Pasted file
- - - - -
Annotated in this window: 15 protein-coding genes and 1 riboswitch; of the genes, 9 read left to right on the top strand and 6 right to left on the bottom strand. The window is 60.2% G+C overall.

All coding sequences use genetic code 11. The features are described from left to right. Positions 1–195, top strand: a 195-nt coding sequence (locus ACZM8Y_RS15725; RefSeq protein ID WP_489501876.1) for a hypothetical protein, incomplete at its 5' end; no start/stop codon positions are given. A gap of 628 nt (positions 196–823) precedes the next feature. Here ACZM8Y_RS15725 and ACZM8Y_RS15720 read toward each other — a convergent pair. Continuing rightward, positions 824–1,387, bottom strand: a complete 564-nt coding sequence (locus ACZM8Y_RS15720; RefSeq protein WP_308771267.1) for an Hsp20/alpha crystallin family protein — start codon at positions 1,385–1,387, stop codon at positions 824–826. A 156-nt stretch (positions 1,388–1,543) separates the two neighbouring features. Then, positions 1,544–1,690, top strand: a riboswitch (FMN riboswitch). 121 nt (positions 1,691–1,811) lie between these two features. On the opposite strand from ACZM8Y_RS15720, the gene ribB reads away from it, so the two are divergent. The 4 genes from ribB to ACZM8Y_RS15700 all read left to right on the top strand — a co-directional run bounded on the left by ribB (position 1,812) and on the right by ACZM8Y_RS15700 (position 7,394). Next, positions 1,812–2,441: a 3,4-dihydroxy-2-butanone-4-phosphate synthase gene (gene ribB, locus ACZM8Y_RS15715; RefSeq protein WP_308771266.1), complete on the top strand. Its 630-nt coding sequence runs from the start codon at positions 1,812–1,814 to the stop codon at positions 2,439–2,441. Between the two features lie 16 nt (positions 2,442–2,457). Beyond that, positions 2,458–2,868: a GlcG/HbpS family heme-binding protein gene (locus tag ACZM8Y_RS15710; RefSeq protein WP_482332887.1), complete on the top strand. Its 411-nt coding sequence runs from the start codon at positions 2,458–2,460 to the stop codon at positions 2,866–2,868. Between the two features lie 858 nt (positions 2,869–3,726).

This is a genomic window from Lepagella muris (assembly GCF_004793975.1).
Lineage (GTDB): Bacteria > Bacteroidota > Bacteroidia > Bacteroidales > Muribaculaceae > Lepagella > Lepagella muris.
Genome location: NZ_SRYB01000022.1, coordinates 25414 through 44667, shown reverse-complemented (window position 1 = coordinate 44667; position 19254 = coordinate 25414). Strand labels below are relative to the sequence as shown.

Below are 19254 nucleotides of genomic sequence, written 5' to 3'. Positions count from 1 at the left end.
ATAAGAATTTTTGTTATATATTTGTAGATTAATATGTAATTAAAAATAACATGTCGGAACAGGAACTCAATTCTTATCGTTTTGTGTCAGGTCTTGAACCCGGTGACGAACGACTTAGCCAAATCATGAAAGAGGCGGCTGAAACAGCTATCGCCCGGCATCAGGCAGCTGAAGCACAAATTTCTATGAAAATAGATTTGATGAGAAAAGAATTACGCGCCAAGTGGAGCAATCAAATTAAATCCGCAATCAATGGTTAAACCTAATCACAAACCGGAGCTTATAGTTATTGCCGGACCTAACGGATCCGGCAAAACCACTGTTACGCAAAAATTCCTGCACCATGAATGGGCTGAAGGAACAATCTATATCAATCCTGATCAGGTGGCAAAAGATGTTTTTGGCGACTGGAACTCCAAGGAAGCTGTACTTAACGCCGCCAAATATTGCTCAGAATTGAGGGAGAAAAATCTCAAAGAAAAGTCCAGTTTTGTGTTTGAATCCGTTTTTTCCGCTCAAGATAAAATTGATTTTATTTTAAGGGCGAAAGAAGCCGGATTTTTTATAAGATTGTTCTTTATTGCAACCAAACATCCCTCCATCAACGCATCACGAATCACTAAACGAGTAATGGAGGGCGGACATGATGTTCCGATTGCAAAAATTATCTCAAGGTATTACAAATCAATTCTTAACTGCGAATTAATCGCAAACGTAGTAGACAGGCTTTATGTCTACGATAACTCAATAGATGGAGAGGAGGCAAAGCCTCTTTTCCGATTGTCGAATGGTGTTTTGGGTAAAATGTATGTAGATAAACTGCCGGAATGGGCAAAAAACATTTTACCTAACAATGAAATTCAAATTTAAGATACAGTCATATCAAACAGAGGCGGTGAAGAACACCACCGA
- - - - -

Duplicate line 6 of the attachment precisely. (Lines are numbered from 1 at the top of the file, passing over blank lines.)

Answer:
Below are 19254 nucleotides of genomic sequence, written 5' to 3'. Positions count from 1 at the left end.